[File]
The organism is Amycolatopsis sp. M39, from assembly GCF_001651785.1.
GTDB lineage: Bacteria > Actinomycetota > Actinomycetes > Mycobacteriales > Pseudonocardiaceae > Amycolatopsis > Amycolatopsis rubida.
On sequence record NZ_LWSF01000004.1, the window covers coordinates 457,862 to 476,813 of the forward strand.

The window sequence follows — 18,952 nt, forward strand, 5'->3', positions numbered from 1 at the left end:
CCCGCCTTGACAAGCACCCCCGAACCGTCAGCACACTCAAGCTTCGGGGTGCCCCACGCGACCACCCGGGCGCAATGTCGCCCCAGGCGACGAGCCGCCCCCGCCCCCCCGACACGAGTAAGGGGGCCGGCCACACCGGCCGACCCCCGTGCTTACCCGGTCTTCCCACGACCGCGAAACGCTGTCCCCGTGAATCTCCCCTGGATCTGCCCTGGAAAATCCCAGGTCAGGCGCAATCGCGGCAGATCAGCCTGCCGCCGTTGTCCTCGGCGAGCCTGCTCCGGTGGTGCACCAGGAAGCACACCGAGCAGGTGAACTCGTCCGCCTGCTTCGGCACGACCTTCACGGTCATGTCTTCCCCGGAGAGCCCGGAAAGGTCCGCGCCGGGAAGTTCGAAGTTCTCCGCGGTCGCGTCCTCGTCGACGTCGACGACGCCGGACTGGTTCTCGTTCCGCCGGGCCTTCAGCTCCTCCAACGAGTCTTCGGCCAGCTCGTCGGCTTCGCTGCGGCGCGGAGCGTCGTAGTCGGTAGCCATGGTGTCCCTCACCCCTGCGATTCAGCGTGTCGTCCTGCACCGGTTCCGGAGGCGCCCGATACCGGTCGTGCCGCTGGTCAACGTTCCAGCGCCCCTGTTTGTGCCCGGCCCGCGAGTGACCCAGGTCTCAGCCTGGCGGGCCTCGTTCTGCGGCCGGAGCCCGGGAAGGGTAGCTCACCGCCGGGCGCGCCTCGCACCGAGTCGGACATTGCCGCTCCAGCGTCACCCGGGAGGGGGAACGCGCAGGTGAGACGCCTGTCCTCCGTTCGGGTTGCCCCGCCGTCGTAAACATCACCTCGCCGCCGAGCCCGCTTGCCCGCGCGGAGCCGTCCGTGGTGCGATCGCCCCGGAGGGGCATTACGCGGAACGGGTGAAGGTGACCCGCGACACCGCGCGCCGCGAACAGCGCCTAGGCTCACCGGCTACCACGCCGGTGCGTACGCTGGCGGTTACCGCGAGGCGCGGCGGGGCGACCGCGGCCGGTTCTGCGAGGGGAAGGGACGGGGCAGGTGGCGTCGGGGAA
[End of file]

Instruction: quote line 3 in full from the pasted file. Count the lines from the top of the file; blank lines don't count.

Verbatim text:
On sequence record NZ_LWSF01000004.1, the window covers coordinates 457,862 to 476,813 of the forward strand.